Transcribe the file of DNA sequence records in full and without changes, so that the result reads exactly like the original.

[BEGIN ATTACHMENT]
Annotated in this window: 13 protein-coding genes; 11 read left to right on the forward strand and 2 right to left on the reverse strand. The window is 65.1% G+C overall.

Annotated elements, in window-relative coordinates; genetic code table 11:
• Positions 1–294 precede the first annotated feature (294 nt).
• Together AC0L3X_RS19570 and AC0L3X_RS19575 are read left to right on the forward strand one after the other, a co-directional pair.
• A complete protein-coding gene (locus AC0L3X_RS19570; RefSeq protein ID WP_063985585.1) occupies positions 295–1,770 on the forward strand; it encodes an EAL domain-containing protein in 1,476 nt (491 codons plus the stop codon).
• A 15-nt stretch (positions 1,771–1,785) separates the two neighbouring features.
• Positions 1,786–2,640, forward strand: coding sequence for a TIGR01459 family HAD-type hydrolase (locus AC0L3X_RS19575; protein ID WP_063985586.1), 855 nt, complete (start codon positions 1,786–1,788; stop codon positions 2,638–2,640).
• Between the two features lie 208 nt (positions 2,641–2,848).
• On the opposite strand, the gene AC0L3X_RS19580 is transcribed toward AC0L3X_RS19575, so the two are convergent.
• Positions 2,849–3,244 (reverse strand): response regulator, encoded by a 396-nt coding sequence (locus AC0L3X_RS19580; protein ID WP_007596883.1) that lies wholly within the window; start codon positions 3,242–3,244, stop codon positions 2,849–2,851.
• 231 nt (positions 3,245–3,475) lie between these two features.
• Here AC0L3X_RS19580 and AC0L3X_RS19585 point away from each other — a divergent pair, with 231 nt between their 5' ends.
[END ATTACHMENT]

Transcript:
Annotated in this window: 13 protein-coding genes; 11 read left to right on the forward strand and 2 right to left on the reverse strand. The window is 65.1% G+C overall.

Annotated elements, in window-relative coordinates; genetic code table 11:
• Positions 1–294 precede the first annotated feature (294 nt).
• Together AC0L3X_RS19570 and AC0L3X_RS19575 are read left to right on the forward strand one after the other, a co-directional pair.
• A complete protein-coding gene (locus AC0L3X_RS19570; RefSeq protein ID WP_063985585.1) occupies positions 295–1,770 on the forward strand; it encodes an EAL domain-containing protein in 1,476 nt (491 codons plus the stop codon).
• A 15-nt stretch (positions 1,771–1,785) separates the two neighbouring features.
• Positions 1,786–2,640, forward strand: coding sequence for a TIGR01459 family HAD-type hydrolase (locus AC0L3X_RS19575; protein ID WP_063985586.1), 855 nt, complete (start codon positions 1,786–1,788; stop codon positions 2,638–2,640).
• Between the two features lie 208 nt (positions 2,641–2,848).
• On the opposite strand, the gene AC0L3X_RS19580 is transcribed toward AC0L3X_RS19575, so the two are convergent.
• Positions 2,849–3,244 (reverse strand): response regulator, encoded by a 396-nt coding sequence (locus AC0L3X_RS19580; protein ID WP_007596883.1) that lies wholly within the window; start codon positions 3,242–3,244, stop codon positions 2,849–2,851.
• 231 nt (positions 3,245–3,475) lie between these two features.
• Here AC0L3X_RS19580 and AC0L3X_RS19585 point away from each other — a divergent pair, with 231 nt between their 5' ends.